Notes on Negotiations
By Marty Latz, Latz Negotiation Institute
What should you do if you’re selling and your potential buyer puts you in Conference Room A and your competitors are in Rooms B, C and D? It’s a reverse auction – and it can be brutal.
Last month I detailed the first two keys to success in this environment: 1) Prepare a Strategic Plan and Write Down Your Goal; and 2) Investigate Your Counterpart’s Interests/Options and Creatively Address Them. (click here to read part 1)
Here are the final three keys.
3. Research Competition and Evaluate Incumbency Advantage
Knowing your competition sounds simple. It’s not. How much will your competitor discount to get a foot in the door with your client? Will competing bidders operate at a short-term loss – the classic loss leader – intending to make it up later?
Some contractors always bid super low to get the contract. Their profit comes from scope changes they “unexpectedly” incur later.
Companies spend billions to find out this strategic intelligence.
How can you get this information? Ask around at industry conferences. Talk with your customers who have previously worked with your competitors. Hire industry consultants who know the competitive landscape. Reach out to your social networks.
A supplier once told me how he negotiated a great deal with Walmart. He was sitting in Conference Room A and stuck his head out the door – and there was no one in Conference Rooms B or C or D.
Find out who else is bidding, before the reverse auction if you can. Then develop your strategic plan. (By the way, Walmart made a strategic mistake by giving this supplier the opportunity to see that no one else was bidding).
And if your customer is running the reverse auction, you probably don’t need to undercut your competitors’ bids to keep their business. Why not? Because changing suppliers involves risk and cost – and your customer knows this. This incumbency advantage can be significant.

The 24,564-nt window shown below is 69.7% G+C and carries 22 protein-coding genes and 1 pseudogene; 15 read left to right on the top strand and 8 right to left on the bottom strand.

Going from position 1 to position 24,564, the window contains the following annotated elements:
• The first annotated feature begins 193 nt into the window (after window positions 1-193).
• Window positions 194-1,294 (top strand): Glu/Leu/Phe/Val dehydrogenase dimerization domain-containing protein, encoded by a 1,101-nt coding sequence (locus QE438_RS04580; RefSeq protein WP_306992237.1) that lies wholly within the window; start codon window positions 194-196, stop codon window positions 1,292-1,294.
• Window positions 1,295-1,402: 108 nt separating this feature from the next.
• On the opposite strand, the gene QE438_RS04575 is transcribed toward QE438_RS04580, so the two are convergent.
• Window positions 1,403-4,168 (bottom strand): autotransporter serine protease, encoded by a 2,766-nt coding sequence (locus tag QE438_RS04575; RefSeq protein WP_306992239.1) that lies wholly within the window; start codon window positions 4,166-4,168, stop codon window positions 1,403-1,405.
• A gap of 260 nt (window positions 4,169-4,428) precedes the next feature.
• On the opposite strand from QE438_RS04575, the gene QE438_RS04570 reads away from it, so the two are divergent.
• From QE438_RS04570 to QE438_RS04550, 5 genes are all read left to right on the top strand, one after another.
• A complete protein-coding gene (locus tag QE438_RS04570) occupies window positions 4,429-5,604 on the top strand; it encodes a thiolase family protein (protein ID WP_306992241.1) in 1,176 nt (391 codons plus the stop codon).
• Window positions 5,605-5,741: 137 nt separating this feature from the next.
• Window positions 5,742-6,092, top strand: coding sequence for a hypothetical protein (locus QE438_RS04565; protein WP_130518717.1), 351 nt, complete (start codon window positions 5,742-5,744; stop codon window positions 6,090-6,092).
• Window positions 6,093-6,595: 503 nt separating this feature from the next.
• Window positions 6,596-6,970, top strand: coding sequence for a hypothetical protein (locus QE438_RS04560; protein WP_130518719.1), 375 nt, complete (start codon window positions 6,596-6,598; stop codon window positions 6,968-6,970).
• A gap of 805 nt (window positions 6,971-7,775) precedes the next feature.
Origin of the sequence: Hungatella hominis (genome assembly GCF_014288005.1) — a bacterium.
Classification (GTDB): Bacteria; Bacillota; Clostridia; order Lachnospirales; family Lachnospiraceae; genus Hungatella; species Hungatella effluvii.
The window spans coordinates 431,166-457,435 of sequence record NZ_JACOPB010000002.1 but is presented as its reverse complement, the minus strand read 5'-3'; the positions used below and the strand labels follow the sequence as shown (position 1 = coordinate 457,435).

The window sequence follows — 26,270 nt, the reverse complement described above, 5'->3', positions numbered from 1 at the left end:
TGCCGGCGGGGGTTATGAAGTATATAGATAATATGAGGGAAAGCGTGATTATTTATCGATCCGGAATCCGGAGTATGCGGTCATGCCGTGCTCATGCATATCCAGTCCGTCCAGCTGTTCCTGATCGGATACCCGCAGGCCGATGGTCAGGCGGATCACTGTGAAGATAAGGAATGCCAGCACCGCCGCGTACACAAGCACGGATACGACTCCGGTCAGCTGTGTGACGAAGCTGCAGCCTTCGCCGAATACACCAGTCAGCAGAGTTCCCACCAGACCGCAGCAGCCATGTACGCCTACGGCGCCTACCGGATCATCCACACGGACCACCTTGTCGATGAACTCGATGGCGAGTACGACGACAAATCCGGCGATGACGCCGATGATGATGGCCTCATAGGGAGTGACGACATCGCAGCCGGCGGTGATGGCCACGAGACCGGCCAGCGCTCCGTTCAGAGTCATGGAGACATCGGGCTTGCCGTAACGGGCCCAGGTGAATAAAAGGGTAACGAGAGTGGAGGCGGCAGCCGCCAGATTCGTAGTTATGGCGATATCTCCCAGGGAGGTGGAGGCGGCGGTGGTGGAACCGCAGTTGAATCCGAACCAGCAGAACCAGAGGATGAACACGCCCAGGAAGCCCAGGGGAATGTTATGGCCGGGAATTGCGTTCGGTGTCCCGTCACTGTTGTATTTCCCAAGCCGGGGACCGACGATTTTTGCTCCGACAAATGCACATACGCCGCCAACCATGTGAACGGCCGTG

4. Differentiate with Independent Standards
It’s one thing to say you’re different and/or better than the competition. It’s quite another to get a potential customer to believe it and be willing to pay more for it.
The best way to effectively differentiate on issues other than price is to provide independent, credible evidence and standards supporting your differentiation.
For example, “here are a dozen references – from companies just like yours – who will tell you about our timeliness, reliability and creative ability to solve your problems better than our competitors.”
Or, “here’s an independent study by industry experts attesting to the true quality of our product or service.”
5. Strengthen Your Pipeline/Plan B
Earlier this year a Fortune 500 company asked me to bid on training 1,000 of their employees to more effectively negotiate. At first, it sounded like a potentially significant deal. However, after analyzing their RFP and talking with their representatives, I decided not to bid.
Why? It became clear to me – despite their rhetoric – that they were looking for a low price leader. That’s not my business model.
In addition, I was already pretty booked for the time in which they wanted the training. Could I have fit them in? Sure. But already having work, and the pipeline for more work, gave me the luxury to sit this one out.
Strengthen your pipeline. You may even decide not to bid.
Latz’s Lesson: Effective differentiation from your competitors plus a solid pipeline will put you in the driver’s seat in reverse auctions
Marty Latz is the founder of Latz Negotiation Institute, a national negotiation training and consulting company, and ExpertNegotiator, a Web-based software company that helps managers and negotiators more effectively negotiate and implement best practices based on the experts’ proven research. He is also the author of Gain the Edge! Negotiating to Get What You Want (St. Martin’s Press 2004). He can be reached at 480-951-3222 or Latz@ExpertNegotiator.com